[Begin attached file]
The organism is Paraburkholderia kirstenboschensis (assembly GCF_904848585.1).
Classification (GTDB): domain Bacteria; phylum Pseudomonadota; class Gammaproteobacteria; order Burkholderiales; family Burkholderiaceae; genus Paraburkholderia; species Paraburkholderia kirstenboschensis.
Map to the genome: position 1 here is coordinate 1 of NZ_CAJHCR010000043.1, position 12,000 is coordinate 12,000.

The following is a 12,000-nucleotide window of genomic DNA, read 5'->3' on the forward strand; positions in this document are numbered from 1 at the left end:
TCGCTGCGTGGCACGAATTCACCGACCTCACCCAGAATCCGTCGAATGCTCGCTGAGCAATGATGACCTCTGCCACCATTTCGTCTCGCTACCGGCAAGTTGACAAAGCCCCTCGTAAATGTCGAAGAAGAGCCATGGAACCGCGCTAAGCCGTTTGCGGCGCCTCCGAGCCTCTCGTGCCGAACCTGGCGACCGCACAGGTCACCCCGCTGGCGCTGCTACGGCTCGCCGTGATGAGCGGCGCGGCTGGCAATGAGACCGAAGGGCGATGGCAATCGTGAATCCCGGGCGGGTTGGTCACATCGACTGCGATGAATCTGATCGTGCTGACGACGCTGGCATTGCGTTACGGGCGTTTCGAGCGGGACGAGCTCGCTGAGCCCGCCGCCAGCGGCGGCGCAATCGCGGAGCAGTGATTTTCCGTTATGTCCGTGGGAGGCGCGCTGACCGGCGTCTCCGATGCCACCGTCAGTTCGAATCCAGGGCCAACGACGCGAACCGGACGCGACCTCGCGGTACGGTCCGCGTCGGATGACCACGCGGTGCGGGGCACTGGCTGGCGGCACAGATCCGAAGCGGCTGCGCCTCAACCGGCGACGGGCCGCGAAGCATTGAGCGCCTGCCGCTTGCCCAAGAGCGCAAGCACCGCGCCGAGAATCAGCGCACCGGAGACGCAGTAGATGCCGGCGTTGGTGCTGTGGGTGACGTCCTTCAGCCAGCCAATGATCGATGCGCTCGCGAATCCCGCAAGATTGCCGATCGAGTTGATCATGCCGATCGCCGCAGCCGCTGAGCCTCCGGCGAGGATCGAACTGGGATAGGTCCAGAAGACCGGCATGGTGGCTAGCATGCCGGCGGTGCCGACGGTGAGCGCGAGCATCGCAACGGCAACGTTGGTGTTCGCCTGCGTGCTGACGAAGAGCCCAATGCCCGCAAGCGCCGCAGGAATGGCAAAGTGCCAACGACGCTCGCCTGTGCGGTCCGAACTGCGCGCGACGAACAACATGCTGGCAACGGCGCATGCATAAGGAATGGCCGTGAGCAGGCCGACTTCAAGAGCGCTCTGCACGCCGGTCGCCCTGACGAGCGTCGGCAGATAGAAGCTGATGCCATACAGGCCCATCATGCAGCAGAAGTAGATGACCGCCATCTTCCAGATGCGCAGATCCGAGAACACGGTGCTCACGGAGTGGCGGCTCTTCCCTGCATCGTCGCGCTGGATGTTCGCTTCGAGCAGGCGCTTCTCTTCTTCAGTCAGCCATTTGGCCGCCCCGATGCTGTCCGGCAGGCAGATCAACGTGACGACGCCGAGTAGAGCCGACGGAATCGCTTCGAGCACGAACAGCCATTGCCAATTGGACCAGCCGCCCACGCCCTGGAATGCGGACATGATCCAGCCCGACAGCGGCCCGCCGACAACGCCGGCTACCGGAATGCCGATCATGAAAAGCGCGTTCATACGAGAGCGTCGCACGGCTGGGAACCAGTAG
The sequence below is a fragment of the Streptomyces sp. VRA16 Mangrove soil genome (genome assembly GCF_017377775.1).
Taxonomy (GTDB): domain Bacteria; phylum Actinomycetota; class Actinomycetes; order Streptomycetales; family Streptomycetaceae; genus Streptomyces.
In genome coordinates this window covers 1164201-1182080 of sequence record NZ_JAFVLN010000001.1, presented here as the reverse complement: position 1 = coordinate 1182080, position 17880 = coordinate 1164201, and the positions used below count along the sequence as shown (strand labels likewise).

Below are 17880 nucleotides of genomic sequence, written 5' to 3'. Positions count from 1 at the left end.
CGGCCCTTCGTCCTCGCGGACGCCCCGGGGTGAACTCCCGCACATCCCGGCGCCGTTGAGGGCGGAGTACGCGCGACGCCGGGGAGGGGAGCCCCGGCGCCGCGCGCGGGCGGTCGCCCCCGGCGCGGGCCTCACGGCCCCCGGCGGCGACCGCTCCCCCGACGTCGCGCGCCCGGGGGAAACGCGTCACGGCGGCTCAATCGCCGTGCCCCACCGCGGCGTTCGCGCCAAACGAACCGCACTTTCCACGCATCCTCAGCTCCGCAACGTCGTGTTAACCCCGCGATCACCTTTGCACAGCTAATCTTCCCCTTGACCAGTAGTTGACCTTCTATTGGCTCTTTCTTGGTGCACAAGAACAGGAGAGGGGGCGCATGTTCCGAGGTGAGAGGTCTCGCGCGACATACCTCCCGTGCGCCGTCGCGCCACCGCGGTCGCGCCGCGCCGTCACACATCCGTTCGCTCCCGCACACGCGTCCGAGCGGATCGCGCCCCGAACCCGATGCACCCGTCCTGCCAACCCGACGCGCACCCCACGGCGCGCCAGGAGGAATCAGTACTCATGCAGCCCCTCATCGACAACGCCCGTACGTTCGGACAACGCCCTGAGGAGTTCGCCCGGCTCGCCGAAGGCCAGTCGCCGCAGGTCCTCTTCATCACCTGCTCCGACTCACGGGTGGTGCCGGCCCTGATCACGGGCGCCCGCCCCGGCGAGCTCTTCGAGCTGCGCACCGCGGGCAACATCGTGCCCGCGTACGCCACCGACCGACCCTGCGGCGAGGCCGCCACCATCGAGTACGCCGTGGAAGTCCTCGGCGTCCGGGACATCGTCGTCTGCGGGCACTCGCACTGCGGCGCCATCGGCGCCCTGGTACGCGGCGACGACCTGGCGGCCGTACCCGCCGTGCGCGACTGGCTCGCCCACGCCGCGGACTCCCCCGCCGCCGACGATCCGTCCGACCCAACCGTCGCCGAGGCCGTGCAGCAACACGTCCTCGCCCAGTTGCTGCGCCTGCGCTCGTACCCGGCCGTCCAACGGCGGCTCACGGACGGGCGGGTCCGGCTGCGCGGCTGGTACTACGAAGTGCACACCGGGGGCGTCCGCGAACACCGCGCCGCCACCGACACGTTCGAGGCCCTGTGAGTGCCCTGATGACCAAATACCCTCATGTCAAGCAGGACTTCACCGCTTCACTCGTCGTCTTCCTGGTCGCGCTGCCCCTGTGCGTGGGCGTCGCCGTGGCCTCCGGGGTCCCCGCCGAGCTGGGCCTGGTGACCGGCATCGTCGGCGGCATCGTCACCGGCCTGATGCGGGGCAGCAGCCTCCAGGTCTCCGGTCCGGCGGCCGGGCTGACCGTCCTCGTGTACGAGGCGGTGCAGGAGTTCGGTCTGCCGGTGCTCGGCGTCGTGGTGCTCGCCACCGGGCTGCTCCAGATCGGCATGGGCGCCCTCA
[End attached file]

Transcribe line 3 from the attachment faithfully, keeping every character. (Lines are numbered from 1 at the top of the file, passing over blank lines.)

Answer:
Map to the genome: position 1 here is coordinate 1 of NZ_CAJHCR010000043.1, position 12,000 is coordinate 12,000.